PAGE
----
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Benching Blake Bortles Won’t Save the Struggling Jaguars

Jacksonville has accepted that it has a quarterback problem, but doesn’t seem to have any solutions

Houston Texans v Jacksonville Jaguars Photo by Sam Greenwood/Getty Images

The Jacksonville Jaguars, who have been in denial about their quarterback situation for the better part of this decade, finally admitted they had a problem when head coach Doug Marrone benched Blake Bortles during the Jaguars’ 20-7 loss to Houston on Sunday. Bortles, who lost his second fumble of the day on his first drop back of the second half, was replaced by Cody Kessler, a signal-caller whom Jacksonville acquired from Cleveland during the offseason in exchange for a seventh-round pick. It was the 26th time Bortles has had multiple turnovers in a game since he entered the league in 2014, the most in the league in that span per ESPN Stats & Info. After the game, Marrone said that the turnovers were “disappointing” and that the team’s quarterback situation “is open.”

The Jaguars finally seem to recognize what has been obvious to everyone else for years: Blake Bortles is not an NFL-caliber quarterback. But what took so long?

After being drafted third overall by Jacksonville in 2014, Bortles went 11-33 as a starter and threw 64 of his 69 passing touchdowns while the team was losing. During training camp in August 2017, just three months after the team exercised Bortles’s fifth-year option for $19 million, they held a quarterback competition between him and Chad Henne. His teammates seemed to want him to lose the job. Even last season when the Jaguars surprised everybody by winning 10 games and making the AFC championship, the team succeeded in large part by removing Bortles from their game plan as much as possible.

Jacksonville’s 2017 game plan was to grab an early lead, protect it by forcing opponents to throw against a ferocious pass rush and a talented secondary, and then kill the clock on offense with Leonard Fournette. In those games, when Bortles just had to hand the ball off, the Jags were fantastic, going 10-2 in the 12 games in which they scored first. In every other scenario, though, the team struggled. According to the Football Outsiders Almanac, the Jaguars in 2017 were the most efficient offense in football in the first quarter but just 21st in the rest of the game, and their defense was the second worst in efficiency when losing by more than a touchdown. Any time the Jaguars needed to rely on Bortles, they were doomed.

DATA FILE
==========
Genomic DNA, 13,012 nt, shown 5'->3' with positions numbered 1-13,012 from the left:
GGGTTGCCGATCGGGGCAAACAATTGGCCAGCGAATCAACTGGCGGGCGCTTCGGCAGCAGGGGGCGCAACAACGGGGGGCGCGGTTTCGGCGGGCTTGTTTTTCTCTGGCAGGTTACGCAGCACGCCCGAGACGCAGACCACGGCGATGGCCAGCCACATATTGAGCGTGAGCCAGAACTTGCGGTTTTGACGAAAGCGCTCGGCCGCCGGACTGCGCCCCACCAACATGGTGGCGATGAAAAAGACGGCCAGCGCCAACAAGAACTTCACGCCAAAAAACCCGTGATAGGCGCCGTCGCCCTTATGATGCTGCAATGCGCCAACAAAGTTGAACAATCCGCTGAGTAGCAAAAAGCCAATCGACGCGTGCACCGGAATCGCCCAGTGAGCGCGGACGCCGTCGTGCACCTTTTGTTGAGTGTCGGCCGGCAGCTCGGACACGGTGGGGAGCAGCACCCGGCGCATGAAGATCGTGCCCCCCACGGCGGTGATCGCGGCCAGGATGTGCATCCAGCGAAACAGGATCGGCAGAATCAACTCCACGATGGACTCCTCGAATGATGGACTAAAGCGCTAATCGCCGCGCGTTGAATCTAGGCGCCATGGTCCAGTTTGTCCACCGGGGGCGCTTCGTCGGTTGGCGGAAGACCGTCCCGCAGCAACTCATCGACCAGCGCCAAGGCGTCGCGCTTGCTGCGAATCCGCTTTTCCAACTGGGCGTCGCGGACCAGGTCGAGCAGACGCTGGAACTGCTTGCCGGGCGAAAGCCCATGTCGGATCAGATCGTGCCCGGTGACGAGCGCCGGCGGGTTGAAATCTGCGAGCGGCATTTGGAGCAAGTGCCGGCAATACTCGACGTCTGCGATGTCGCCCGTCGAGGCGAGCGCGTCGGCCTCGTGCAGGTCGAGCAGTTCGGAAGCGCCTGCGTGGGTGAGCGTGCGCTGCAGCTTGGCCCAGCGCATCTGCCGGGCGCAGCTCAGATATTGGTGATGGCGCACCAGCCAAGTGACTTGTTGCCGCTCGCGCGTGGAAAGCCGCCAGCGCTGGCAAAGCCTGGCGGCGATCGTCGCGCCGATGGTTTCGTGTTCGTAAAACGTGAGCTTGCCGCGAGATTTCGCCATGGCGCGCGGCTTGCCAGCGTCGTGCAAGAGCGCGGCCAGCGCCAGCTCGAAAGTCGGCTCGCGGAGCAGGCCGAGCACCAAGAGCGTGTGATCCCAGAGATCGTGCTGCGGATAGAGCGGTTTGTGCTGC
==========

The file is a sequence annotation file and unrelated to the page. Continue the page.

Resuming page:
Despite all of that, the Jaguars extended Bortles this offseason for three years and $54 million, and were rewarded with more mediocre play. Bortles has made all the same mistakes in 2018 that he made earlier in his career. He’s made bad reads ...

... bad decisions …

… and, of course, bad throws.

Really bad throws.

The Jaguars that nearly made last year’s Super Bowl are now 3-4 and a game (and a head-to-head loss) behind the Texans in a winnable AFC South. Some of Jacksonville’s decline is due to injury— Fournette has been fighting a hamstring injury and has played only two games this year and backup Corey Grant is on IR with a foot injury. But the team’s formerly formidable defense has regressed, too. Cornerback Jalen Ramsey, who did a ton of talking in August, hasn’t backed it up this season and has gone from a 91.3 overall Pro Football Focus grade in 2017 to 72.8 in 2018. A defense that was second in turnovers and sacks last season is now tied for 28th and 18th in those categories this year, respectively.

The Jags still have a shot at the playoffs, but it’s unclear who will be leading them toward the postseason. Just hours before Sunday’s game, ESPN’s Adam Schefter reported the Jaguars were not considering trading for a quarterback.

“The Jaguars believe that the quarterback position is the least of their issues,” Schefter wrote. “More disconcerting to them is the fact that they have been one of the most injured teams in the league.”

Injuries heal, but the scars of watching Bortles throw footballs into his offensive linemen’s heads do not. If the Jaguars want to compete, they’ll need to either pray that Kessler can lead them to the promised land (he can’t), or acquire a quarterback in a trade, whether it’s Tyrod Taylor, Josh McCown, Eli Manning, or literally anybody else that can throw a spiral.

There’s a strong argument that none of the quarterbacks available to Jacksonville are the right answer for this team. But at this point, it’s clear that Bortles is not the answer either.